Low-cost airlines have made inroads on every populated continent. Yet larger airlines with broader networks still carry most passengers and drive most of the world's airline stories. Low-cost airlines are often thought of as bare bones or lacking customer centric features, with JetBlue changing that significantly in the early 2000s and Southwest becoming a customer darling despite initially facing pressure because of what they don't provide.
As the global pandemic has affected air travel in unprecedented ways, it is becoming clear that being the largest doesn't always translate to being to most resilient. Low-cost carriers are being more aggressive, growing into places previously unavailable for them, and responding to the pandemic with more relative capacity. That's because their business model is better than the big legacy airlines, and the benefits of the low-cost business models provide the best resilience from external shocks.
Not All Things to All People
Big airlines often spend an inordinate amount of time trying to court customers who will pay something more than the lowest price. But they also talk a lot about encroachment by low-cost carriers and how those more price-sensitive customers are important to their business. This mindset of "every person who travels by airplane is our customer" makes the big airlines not particularly good at serving any of them. Delta Airlines is a good exception — they clearly built their airline to serve corporate business customers and spend less time worrying about the lower-paying, price sensitive customer. Because they are more focused than their two largest competitors, American and United, they traditional outperform both. Low-cost carriers recognize that they can serve a segment of the population well and largely ignore the rest. This allows them to tailor their business to be great for one set and not so good for others, instead of mediocre for all. This works in other business of course. Why else doesn’t Chick-fil-a sell hamburgers or pizza?
Complications = Costs
This reach to be all things to all people complicates big airlines, and those complications create costs that cannot be fully covered with lower fares. Different size aircraft for different size markets makes sense of course, so big airlines have complicated fleet types to serve everywhere. Low-cost airlines limit their fleets and just don't serve the markets that they can't reach profitably with their limited fleet types. Complicated fleets create multiple training cycles for pilots, and require more spare parts and mechanics. If two different aircraft types visit a single station on a day, the airline will need support for both types. Some people pay for bags, while others are exempted? That creates more training and different technology. Big airlines consider this a cost of doing business. Low-cost airlines sweat all the details.
Recognize the "Intermediate Good" Aspect of the Business
An " Intermediate Good " as defined by economists is one that is used in the creation of a final product. Few people are on airplanes because that is their goal. Their final product is the vacation, the business meeting, the return home, etc. As a result, people see the air travel as a cost of their trip , not as a part of it. Waiting at line in Disney is frustrating, but you’re still on vacation. Wait in line at the airport and you’re kept longer from your vacation. Because of this, even those able to pay more often aren’t willing to, because they see this part of the trip as a necessary evil. Watch where customers who get off low-cost airlines go. You'll be surprised how many check in at the local Ritz Carlton. By recognizing this reality, low-cost airlines achieve what big airlines cannot — meet the true need of most passengers (a low price) if they can also be reliable and friendly at the same time. Interestingly, reliability is cheaper than constant disruptions, and smiles are free.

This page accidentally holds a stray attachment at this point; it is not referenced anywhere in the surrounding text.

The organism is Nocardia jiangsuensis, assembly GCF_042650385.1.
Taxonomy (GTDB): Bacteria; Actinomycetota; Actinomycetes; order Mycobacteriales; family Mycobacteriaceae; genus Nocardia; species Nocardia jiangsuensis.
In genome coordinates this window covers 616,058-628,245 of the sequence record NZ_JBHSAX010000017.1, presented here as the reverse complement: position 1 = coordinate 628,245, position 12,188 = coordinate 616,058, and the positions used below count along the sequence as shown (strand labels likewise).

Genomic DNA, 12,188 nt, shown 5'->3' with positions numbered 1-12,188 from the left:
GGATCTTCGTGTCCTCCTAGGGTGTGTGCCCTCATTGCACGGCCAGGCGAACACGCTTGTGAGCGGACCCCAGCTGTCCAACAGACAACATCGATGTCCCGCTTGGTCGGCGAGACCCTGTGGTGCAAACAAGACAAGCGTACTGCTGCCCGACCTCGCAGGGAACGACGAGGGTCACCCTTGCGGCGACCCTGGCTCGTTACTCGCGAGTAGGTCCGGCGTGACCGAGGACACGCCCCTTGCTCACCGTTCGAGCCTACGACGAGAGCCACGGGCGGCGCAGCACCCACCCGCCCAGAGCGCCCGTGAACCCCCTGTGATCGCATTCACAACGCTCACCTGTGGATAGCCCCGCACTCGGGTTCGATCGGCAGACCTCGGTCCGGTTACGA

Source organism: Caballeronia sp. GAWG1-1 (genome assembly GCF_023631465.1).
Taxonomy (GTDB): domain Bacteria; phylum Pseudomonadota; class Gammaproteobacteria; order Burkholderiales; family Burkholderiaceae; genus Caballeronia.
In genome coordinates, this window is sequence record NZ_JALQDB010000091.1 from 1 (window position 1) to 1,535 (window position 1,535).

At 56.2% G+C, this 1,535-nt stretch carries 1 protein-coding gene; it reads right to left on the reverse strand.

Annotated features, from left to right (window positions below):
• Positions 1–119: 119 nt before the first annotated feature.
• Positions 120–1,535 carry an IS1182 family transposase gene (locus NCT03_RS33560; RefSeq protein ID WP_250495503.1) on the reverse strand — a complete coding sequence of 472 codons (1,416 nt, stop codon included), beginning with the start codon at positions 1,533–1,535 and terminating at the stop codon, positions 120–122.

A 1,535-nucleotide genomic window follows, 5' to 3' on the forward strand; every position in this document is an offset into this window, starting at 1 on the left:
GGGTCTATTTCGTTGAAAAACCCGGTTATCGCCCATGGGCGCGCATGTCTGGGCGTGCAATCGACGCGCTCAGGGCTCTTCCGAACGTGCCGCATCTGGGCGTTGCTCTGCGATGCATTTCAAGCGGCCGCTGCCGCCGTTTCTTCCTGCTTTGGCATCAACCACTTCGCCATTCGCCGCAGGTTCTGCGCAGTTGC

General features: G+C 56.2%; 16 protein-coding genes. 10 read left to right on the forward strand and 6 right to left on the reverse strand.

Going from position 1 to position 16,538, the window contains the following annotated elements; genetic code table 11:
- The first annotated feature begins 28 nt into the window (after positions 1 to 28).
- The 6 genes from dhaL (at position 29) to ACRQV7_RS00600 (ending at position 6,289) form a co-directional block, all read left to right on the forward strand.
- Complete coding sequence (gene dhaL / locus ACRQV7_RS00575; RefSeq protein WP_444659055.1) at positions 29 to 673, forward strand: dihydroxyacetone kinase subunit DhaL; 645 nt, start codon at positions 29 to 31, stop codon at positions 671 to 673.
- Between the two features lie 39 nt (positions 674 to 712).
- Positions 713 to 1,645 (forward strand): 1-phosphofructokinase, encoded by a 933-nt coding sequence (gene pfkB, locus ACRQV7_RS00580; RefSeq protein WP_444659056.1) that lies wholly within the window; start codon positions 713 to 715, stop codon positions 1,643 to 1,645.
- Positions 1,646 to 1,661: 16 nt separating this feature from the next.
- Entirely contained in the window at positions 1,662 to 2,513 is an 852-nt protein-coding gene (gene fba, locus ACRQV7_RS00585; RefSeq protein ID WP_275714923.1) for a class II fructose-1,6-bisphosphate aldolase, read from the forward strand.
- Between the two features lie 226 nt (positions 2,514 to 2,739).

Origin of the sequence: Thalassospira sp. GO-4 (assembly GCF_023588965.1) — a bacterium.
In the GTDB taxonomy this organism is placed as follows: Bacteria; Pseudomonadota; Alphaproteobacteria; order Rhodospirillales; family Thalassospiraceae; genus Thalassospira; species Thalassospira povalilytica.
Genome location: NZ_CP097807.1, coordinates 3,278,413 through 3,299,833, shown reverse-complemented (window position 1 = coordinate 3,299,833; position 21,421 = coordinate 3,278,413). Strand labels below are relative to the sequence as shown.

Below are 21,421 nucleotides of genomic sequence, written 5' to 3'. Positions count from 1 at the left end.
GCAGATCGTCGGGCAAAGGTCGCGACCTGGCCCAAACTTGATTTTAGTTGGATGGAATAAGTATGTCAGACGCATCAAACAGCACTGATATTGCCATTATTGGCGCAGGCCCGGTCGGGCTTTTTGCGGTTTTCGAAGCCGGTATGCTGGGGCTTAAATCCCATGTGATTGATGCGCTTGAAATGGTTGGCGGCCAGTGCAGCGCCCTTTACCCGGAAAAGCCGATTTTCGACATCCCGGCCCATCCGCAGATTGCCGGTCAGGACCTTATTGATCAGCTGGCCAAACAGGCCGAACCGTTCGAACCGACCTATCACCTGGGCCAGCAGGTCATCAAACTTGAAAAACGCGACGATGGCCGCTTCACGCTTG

Disruption Creates Opportunity
Since the pandemic has been with us, Southwest has announced service into Chicago's O’Hare and Houston's Bush Intercontinental airports. Spirit Airlines has added service to Orange County Airport, an important airport in Southern California. Explaining this move, CEO Ted Christie stated that, "So we have looked around throughout the country and in Latin America and attempted to determine are there are areas where we would like to be that we have opportunity perhaps to get into." These new airports for these two carriers aren’t because they didn't know the airports were there before. It's because the pandemic has made previously inaccessible airport real estate available again. The big airlines pull back, and the low-cost airlines move in. JetBlue's recently announced deal with American Airlines is a different type but similarly aggressive move. JetBlue has created the ability to bring more low fares to highly restricted northeast airports precisely because American recognized that JetBlue could serve these routes more efficiently. If American could have continued to subsidize losses, this opportunity may not have been possible for JetBlue.
In 1996, a board game called Air Baron was published. In this game, each round players must decide whether to be in a fare war or not. The advantage of a fare war is that it makes it easier to grow, expand, and take share from competitors. However, when in a fare war no money can be made, and you win the game by having the most money at the end. Low-cost airlines have changed this game by making it possible to make money while creating the fare war, making them the true Air Barons of today.
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